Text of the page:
The following pharmacological definition has been taken from the Pharmacology and Experimental Therapeutics Department Glossary at Boston University School of Medicine.

Dose-Duration Curve:

The curve describing the relationship between dose (as the independent variable) and duration of drug effect (as the dependent variable, T). The slope of the curve is always positive, in contrast to the slope of the time-concentration curve (q.v.). There has been increased interest in the dose-duration curve as a useful measure of drug action since Levy’s demonstration that the constants describing the straight log dose-duration curve of a drug can be used to infer pharmacokinetic and pharmacodynamic properties of the drug, such as the elimination half life and the threshold dose. (Clin. Pharmacol. & Therap. 7: 362, 1966).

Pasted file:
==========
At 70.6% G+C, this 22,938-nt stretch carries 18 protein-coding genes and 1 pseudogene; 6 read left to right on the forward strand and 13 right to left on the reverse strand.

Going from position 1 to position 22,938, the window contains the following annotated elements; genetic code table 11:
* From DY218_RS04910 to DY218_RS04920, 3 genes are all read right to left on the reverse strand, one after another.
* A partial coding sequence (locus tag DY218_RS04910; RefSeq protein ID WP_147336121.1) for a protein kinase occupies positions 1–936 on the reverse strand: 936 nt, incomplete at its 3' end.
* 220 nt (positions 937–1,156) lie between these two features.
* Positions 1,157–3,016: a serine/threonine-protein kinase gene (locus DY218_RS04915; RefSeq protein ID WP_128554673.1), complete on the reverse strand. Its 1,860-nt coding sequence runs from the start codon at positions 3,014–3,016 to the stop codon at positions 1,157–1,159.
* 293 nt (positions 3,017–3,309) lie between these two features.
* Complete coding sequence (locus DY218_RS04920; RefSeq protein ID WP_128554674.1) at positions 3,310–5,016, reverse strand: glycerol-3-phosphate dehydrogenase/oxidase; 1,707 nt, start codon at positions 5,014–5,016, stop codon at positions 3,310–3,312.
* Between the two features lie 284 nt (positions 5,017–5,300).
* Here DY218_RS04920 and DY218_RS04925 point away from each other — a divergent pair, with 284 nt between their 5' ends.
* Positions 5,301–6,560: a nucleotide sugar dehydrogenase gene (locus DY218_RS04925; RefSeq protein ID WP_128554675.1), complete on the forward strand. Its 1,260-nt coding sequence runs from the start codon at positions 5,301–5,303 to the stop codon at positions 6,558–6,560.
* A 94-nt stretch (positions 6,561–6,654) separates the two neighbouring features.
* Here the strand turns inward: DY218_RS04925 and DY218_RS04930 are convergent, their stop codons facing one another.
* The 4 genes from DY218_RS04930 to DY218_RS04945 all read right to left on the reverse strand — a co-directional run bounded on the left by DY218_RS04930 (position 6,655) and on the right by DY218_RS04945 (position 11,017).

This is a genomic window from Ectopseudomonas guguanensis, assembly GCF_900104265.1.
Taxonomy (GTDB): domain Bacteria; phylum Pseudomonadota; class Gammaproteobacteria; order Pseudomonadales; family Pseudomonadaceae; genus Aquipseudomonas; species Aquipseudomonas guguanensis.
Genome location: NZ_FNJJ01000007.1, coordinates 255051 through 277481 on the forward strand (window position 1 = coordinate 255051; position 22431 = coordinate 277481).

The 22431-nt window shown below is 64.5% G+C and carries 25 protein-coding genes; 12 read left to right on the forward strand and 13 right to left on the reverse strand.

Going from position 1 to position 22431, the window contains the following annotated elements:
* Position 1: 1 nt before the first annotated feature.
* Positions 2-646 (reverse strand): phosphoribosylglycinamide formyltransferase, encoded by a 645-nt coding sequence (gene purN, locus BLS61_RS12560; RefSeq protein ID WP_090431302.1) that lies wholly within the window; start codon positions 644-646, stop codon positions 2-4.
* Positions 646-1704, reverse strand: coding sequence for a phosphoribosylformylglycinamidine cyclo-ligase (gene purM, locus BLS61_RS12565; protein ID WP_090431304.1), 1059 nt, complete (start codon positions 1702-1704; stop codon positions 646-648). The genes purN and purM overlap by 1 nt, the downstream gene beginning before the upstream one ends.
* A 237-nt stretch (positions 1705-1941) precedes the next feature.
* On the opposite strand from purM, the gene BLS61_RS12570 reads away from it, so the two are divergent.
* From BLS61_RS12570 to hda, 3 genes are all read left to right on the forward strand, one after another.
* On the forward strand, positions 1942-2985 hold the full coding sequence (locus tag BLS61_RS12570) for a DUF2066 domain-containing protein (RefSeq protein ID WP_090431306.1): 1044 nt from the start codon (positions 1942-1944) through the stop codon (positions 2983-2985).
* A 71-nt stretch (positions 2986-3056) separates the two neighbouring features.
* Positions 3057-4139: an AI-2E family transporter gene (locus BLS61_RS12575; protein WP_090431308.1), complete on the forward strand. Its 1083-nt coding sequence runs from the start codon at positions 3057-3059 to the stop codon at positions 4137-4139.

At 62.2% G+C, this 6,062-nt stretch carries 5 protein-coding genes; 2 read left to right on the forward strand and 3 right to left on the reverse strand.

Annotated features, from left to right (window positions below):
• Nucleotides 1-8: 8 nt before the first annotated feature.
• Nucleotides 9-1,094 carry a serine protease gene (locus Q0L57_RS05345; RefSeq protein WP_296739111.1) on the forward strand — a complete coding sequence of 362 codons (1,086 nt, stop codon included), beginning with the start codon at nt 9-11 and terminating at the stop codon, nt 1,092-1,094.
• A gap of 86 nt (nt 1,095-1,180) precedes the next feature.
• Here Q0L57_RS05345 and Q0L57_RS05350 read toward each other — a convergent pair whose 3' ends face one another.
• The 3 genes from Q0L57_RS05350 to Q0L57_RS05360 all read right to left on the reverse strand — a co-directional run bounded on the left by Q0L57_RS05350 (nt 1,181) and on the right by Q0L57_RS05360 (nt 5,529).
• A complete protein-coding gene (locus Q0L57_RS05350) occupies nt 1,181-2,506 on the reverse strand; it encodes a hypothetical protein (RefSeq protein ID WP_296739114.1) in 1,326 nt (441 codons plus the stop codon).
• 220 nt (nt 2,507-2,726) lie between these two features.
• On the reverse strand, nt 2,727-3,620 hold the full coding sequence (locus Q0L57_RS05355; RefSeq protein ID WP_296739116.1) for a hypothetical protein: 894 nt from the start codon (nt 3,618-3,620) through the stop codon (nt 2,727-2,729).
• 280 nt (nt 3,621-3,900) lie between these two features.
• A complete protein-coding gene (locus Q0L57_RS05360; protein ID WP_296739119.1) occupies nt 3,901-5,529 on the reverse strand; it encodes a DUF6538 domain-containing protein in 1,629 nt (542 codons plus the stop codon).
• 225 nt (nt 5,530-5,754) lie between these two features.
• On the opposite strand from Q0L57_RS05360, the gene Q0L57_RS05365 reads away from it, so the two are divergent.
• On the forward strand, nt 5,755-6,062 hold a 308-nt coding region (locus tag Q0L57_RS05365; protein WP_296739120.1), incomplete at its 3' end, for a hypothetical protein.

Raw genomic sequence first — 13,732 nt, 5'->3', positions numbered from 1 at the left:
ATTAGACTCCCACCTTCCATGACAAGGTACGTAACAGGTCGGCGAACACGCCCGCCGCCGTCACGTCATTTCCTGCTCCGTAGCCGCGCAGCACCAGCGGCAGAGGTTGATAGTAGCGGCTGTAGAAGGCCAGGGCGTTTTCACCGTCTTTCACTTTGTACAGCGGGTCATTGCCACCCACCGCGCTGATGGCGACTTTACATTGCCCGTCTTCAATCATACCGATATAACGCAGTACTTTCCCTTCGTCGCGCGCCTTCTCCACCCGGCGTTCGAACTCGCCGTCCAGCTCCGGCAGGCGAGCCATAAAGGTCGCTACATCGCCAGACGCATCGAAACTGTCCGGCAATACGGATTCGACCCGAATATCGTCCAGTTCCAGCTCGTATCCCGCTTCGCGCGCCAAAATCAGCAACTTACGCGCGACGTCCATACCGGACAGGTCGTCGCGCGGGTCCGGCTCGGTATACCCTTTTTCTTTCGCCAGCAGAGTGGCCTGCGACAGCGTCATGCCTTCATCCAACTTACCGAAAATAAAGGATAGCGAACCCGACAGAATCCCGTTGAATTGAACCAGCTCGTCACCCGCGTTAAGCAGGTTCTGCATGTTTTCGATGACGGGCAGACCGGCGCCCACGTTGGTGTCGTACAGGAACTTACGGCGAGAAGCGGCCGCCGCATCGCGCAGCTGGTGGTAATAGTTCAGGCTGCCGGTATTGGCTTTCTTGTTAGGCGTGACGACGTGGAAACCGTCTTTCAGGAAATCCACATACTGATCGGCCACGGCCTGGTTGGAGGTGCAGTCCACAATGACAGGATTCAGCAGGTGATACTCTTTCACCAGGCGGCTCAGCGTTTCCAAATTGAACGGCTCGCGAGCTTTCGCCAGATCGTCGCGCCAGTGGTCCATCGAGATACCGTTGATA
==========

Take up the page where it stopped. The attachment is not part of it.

The copyright of the text is hold by Trustees of Boston University. Permission has been granted for its use in this blog.

Recommended pharmacokinetics reading

  • Pocket Guide: Pharmacokinetics Made Easy (2009)
  • Basic Clinical Pharmacokinetics (2009)
  • Concepts in Clinical Pharmacokinetics (2010)
  • Clinical Pharmacokinetics, 4th Edition (2008)